Los libros de Zambra, no es ni necesario preguntárselo, son autobiográficos. Hurguetean en él mismo. Hay una voz que los atraviesa. Cualquiera sea el conflicto —siempre finalmente íntimo— está el testimonio de un narrador encarnado. “En Formas de volver a casa pagué una deuda con mi infancia. Durante mucho tiempo pensé que mi experiencia no tenía importancia. Era el tiempo en que lo realmente significativo era que se esclarecieran los crímenes, que las víctimas de la tortura pudieran hablar; los que importaban no éramos nosotros —los hijos de la clase media del extrarradio, despolitizada— sino los hijos de las víctimas. Si entonces me hubieran dicho que escribiría una novela sobre la villa en que vivía en Maipú, no lo hubiera creído. Esa novela, más que relatar hechos, lo que quiere es hacerse cargo de la imposibilidad de relatarlos. En rigor, ahí hay experiencias, pero también está la sensación de que no valen la pena de ser narradas, porque hay asuntos que son más importantes. En el fondo tiene que ver con el duelo, cuando este se transformó en algo realmente colectivo en Chile. Esto debe haber pasado hace unos diez años. Dejó de ser un asunto solamente de las víctimas, y la mayoría de los chilenos entendieron que estas cosas le habían pasado al país. Aún quedan muchos crímenes sin resolver, todavía campea la impunidad, pero al menos los chilenos entendimos, la mayoría, que el duelo es colectivo”.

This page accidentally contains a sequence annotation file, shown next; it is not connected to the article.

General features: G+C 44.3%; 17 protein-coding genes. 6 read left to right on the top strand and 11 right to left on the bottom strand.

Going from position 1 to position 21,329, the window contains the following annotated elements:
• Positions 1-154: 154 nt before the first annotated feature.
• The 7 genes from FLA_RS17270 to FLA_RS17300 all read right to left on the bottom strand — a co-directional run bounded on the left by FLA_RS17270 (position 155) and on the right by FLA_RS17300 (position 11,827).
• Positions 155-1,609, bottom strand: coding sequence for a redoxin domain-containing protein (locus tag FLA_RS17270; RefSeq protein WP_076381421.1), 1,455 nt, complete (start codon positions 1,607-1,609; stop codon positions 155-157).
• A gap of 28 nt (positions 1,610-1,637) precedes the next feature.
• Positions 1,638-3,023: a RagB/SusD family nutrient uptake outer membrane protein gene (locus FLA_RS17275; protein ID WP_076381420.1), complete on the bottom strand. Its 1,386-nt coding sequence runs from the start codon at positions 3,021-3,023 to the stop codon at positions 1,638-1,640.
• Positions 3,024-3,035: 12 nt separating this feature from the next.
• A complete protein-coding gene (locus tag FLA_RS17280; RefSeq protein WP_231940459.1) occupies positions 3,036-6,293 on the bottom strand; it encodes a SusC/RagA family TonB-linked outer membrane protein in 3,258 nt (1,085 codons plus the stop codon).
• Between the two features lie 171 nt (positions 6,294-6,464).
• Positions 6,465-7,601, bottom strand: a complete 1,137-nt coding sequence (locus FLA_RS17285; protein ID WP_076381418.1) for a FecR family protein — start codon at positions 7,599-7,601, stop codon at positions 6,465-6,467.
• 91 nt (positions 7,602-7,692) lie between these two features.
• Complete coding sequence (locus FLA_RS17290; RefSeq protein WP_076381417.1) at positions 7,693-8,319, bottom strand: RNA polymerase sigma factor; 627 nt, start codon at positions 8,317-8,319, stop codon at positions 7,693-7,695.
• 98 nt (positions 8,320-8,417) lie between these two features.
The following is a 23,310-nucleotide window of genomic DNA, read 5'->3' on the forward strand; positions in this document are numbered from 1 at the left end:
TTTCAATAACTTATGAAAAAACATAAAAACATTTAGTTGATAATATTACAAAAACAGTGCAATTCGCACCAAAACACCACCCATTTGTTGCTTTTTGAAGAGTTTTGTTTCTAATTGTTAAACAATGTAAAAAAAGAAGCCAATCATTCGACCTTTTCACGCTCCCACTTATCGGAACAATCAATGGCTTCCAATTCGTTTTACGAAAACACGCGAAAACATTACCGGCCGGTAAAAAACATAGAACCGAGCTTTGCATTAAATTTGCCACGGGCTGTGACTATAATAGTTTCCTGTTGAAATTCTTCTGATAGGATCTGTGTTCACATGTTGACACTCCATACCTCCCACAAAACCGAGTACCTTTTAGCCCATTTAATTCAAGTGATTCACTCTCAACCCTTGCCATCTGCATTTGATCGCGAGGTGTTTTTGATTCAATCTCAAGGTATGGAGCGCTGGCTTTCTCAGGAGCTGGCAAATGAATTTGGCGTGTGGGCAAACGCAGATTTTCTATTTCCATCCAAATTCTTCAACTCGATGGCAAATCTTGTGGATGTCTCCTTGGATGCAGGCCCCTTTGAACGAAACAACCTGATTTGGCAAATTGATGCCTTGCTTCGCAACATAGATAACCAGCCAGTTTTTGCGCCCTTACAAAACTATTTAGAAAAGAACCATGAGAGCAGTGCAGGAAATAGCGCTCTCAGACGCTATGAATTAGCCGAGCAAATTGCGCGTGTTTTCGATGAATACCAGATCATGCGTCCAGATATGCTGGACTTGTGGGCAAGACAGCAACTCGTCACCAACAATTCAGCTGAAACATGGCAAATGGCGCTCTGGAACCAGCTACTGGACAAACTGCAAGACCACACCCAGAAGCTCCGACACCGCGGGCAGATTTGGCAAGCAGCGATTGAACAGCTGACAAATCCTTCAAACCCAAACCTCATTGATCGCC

El arte de la resurrecction (The Art of the Resurrection) by Hernan Rivera Letelier – A Review

El arte de la resurrecction (The Art of the Resurrection)
Hernan Rivera Letelier
Alfaguara, 2010 254 pg